When I was 13, my mom dropped me off at a church in Haddon Heights, New Jersey, once a week for my Girl Scout Cadette meeting. Cadette is the Girl Scout rank for grades six through eight. Most of the members of my Junior troop had stopped before this point. To move up to Cadettes you had to be dedicated. If we were boys, Cadette-hood would be our first step on the road to becoming Eagle Scouts.
This was exciting! The Girls Scouts had been good to me. I had been a member since first grade. I never sold the most cookies or tied the strongest knots, but I loved our meetings and our trips and racking up badges until my sash sagged under their weight.
At one cold December meeting, when the little stage that shared the church basement was dressed for a nativity play, the tables for our regular meeting were pushed together to form an uneven conference table. In front of each chair was a mirror and a piece of paper with cartoon face on it. Next to our troop leader was a woman with spray-fried bangs.
“Today we’re going to learn something really important,” said our troop leader. “How to put on makeup!”
I quit soon after.
Makeup is not usually seen as optional for women. A recent UK survey of hiring managers found that two-thirds would not hire a woman who did not put on makeup for the interview. (The survey was conducted by a beauty-products firm.)
I don’t have a choice, though. I have severe atopic dermatitis, more commonly known as eczema. On the rare occasions I do wear makeup — a wedding, when I’m having my picture taken, New Year’s Eve — I pay a price: scales on my eyelids for at least a week that I must treat twice daily with a $10-per-ounce prescription cream.
I still felt left out, already slightly behind the puberty curve. I wore a bra and deodorant even though I didn’t need them. I hadn’t gotten my period yet, and there was no reason to shave my legs. Makeup was one part of womanhood that didn’t need my body’s internal clock to forge ahead, and I could not participate. Even the Girls Scouts had marked proper makeup application as an essential life skill.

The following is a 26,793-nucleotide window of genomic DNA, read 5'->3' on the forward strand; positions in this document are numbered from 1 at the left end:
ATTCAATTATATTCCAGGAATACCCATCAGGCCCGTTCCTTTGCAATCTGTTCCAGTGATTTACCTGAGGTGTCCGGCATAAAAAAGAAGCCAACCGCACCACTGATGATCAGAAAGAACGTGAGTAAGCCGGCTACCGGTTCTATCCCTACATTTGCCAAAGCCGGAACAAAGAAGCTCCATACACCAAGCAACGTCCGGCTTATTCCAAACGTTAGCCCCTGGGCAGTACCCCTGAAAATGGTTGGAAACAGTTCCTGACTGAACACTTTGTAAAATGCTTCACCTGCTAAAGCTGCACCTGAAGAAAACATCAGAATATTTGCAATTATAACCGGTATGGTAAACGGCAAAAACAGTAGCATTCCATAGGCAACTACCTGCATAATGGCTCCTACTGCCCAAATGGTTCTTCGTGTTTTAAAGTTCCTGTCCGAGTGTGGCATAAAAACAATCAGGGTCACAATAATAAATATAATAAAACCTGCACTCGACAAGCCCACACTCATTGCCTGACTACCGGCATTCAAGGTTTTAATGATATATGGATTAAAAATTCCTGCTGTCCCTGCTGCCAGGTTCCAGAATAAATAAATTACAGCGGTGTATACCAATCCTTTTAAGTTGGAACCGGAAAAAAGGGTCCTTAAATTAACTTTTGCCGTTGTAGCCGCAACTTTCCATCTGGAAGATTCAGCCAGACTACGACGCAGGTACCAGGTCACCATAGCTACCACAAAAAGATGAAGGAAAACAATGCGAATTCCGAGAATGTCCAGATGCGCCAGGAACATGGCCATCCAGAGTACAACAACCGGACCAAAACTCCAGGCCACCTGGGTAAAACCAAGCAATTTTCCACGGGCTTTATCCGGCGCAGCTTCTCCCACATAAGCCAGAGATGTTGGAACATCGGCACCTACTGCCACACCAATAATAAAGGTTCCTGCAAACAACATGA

I blamed my inability to wear makeup for my lack of luck with boys. Makeup would have gotten Jeff, my soccer teammate with the floppy brown hair, to kiss me. Makeup would have gotten Rick say yes to my note asking him to the eighth grade spring dance, instead of a written reply with a very small “no.” Without makeup, I thought, I was just Jenny on the soccer team; just Jenny in my class; Jenny who was one of the boys, not wanted by them.
I started high school in much the same way. I was a tomboy, but that didn’t stop me from wanting to try life on the other side. I attended dances and proms, before each of which my mother would open her Clinique collection to me, and sort through those little green boxes that I had already secretly examined when she wasn’t home. She’d dab on some eye shadow and some blush, and say a prayer that I wouldn’t have a reaction, at least not until the dance was over. When her work was done, I’d look in the mirror and see myself transformed.
But I never had the satisfaction I expected to feel when I was temporarily part of the girl crowd. Instead, I was uneasy with the change. What if I got used to seeing this every morning? Would I start to hate my face in its natural state, and put on makeup even when no one was looking?
Then those feelings were pulled under the tide of dresses and jewelry and dates and boutonnières and photos and crushes and first love.
Growing into confidence
In college, I’d watch my sorority sisters get ready to go out, an extraordinary process that involved flat irons, eyelash curlers, and, sometimes, bras constructed out of duct tape. They’d try out makeup techniques they saw in Cosmo or Glamour that swore to make them more attractive while in bars and clubs doused in dirt, booming music, and smoke.
It started to seem absurd that I’d try to force my skin and face to accept the makeup, especially because I stopped having a problem meeting men. My confidence grew under in Florida sunshine in part, I’m sure, because of beer, but also because I was living somewhere completely new, where no one knew Jeff or Rick. There was no preconceived idea about what this Jenny, now Jen, was like.
I learned that a pair of vintage bellbottom jeans — high waisted and skin tight — worked just as well if not better than deep red lipstick. I drew more attention from guys if I gently mocked them than batting painted eyelashes their way.